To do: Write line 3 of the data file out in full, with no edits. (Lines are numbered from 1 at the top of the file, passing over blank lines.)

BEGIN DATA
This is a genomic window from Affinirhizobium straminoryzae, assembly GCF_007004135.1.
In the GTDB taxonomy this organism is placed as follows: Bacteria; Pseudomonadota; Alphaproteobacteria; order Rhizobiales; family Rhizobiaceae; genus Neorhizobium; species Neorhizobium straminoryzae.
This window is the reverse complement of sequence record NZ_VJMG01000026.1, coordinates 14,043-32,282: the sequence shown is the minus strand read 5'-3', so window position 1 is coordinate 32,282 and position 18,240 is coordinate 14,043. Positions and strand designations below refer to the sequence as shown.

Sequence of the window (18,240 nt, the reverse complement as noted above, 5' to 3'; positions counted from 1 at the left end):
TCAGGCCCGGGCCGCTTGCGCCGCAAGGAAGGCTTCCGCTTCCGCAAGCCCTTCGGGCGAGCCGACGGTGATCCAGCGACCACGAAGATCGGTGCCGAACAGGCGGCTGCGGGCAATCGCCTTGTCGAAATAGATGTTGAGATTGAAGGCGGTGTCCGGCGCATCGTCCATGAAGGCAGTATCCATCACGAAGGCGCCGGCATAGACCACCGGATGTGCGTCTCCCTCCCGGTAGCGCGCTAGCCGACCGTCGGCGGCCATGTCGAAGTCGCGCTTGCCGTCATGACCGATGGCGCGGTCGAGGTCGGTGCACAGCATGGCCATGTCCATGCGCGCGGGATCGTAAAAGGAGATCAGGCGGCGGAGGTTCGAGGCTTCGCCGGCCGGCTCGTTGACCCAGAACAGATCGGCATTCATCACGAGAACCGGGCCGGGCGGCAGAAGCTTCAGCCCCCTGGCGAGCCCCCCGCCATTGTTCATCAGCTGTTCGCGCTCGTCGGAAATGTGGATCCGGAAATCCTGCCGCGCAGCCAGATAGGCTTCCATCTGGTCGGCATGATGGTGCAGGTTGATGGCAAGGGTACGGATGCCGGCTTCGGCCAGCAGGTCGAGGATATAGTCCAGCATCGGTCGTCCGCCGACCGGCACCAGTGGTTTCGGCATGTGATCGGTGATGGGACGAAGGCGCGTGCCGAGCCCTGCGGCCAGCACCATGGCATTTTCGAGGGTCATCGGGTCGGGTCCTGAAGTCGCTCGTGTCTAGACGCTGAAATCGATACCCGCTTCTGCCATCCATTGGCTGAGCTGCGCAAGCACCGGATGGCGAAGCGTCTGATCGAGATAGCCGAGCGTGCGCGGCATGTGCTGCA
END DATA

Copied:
This window is the reverse complement of sequence record NZ_VJMG01000026.1, coordinates 14,043-32,282: the sequence shown is the minus strand read 5'-3', so window position 1 is coordinate 32,282 and position 18,240 is coordinate 14,043. Positions and strand designations below refer to the sequence as shown.